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Creating co-authored commits--command line--git

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Give Credits ⭐️ whoever deserves

Brief Story

Suppose, you are working on a project which uses the git tool for version management and it is a team project where you see multiple authors contributing the code.

You are assigned with a task and you took the help from one of the co-programmers to get it coded.

If you are really concerned about the help and want to credit the co-programmer then you can do that by making co-author-commit.

Giving credits to the programmer is sure of another help from him — blackode

Things to know Before adding a co-author to a commit

  1. Co-author Email
  2. Co-author’s commit to count as a contribution-use email associated with their Github account
  3. If co-author’s email is private, use their GitHub-provided no-reply email to protect their privacy.


Helping Co-author to find their no-reply email and get shared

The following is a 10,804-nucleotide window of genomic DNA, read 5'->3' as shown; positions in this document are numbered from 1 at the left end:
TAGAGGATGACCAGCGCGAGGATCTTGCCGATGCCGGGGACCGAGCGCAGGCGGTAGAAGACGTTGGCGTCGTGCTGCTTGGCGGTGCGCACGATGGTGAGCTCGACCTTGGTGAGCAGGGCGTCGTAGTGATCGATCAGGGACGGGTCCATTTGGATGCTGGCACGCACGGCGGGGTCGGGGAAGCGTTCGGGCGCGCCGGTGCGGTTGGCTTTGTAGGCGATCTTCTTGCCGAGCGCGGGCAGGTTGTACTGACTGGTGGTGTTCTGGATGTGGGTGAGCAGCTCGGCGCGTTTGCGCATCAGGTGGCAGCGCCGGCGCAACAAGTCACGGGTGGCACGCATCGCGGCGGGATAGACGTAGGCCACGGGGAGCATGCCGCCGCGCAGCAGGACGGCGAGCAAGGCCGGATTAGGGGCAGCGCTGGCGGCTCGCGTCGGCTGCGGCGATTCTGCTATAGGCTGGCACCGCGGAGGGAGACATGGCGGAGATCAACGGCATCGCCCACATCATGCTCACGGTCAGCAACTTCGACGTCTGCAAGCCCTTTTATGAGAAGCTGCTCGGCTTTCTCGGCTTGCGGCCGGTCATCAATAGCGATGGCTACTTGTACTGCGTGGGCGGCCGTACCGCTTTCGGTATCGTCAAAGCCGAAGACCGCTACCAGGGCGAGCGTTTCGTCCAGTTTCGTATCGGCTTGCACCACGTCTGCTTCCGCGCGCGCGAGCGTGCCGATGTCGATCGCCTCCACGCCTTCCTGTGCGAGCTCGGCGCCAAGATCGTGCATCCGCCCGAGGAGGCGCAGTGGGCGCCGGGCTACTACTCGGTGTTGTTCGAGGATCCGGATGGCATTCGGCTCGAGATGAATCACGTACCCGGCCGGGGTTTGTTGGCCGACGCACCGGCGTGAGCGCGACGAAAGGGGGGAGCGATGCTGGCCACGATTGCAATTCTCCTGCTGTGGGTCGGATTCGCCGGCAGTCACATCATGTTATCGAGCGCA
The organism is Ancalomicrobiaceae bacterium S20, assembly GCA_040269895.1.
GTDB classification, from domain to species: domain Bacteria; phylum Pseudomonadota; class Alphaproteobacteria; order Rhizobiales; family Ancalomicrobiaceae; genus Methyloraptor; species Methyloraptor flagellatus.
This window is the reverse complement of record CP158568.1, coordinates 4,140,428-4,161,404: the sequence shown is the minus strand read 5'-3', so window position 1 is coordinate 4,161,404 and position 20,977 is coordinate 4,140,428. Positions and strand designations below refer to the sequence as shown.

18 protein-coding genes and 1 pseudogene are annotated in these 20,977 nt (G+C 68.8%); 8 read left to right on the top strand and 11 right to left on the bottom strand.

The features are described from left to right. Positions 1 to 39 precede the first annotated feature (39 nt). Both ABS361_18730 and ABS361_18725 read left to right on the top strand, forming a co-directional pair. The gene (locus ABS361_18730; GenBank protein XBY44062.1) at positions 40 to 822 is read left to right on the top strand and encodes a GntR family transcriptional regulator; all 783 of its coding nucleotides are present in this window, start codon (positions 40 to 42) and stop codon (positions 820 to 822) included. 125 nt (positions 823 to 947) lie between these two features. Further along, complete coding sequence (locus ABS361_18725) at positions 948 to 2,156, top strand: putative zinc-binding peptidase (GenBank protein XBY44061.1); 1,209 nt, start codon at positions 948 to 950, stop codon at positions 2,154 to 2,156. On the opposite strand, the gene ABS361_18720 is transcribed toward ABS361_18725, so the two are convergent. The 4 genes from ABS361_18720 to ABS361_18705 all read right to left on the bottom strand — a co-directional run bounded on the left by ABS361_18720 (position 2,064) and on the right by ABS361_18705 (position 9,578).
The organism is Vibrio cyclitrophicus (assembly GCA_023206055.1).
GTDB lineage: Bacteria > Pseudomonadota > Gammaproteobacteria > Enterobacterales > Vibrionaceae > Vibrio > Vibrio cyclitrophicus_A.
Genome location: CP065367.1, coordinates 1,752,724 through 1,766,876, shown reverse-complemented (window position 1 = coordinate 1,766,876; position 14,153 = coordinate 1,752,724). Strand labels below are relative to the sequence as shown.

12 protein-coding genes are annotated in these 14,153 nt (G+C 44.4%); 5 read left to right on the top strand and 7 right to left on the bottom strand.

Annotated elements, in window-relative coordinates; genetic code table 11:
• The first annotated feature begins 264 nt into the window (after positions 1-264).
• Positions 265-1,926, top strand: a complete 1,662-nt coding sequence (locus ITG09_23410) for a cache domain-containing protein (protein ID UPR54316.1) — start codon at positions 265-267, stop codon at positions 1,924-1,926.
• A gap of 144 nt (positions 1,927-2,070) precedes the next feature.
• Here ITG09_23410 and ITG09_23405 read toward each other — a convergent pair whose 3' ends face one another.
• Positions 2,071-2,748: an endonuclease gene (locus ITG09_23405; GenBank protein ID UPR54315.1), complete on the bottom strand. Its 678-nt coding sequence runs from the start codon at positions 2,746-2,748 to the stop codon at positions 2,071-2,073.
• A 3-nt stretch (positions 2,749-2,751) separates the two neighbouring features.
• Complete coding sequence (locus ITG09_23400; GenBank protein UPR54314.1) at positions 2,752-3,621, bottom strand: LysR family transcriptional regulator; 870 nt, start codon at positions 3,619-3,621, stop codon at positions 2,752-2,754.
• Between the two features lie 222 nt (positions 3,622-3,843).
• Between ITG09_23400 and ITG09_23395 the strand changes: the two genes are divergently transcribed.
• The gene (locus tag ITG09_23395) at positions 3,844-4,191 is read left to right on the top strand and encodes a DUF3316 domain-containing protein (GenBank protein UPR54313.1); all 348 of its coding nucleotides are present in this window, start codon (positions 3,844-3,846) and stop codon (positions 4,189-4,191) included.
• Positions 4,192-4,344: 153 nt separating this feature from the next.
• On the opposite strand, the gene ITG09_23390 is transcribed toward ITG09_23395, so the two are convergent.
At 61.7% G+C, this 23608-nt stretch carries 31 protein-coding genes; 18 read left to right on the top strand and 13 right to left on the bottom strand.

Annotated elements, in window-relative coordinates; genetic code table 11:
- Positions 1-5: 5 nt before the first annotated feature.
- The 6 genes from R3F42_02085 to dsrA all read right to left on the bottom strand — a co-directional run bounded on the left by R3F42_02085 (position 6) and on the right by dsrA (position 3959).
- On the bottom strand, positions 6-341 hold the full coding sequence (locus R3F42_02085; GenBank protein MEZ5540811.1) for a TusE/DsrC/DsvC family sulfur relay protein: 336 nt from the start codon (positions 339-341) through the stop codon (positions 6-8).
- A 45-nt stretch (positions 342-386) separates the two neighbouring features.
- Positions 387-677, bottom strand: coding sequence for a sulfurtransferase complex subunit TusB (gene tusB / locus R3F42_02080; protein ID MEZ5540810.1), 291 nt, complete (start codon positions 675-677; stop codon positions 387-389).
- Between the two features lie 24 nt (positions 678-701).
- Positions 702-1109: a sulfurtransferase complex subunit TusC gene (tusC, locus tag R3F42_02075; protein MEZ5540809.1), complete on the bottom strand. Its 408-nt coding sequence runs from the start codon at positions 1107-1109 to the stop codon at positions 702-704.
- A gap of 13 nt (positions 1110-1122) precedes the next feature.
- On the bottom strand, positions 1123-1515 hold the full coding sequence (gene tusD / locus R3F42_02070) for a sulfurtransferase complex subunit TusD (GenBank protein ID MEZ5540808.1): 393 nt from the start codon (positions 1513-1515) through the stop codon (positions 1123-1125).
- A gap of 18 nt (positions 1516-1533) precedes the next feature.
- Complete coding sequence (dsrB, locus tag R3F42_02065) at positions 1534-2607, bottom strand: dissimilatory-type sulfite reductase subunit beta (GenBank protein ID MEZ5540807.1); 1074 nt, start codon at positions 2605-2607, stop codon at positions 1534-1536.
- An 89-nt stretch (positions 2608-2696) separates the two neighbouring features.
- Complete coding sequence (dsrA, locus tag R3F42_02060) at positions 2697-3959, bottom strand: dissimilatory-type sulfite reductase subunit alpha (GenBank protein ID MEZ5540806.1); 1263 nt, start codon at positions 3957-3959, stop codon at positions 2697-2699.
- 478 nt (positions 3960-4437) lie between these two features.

settings > emails

no-reply github email finding

Co-authored-by commits

Here no things are unknown to you. But, we are doing things differently.

Just like you do for a regular commit message and after adding the meaningful description you need to add two empty new lines instead of adding a closing quotation " .

git commit -m "New style of coding

On the next line of the commit message, type
Co-authored-by: author-name <> with specific information for each co-author. After the co-author information, add a closing quotation mark.

Adding multiple co-authors

Give each co-author their own line and Co-authored-by: commit trailer before closing quotation mark.

After adding your beautiful commit message, in the next push, the message appears with co-authors

The Live Execution

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Top comments (1)

coolgoose profile image
Alexandru Bucur

It's also implemented in Gitlab via this merge. It's not technically a built in GIT feature :)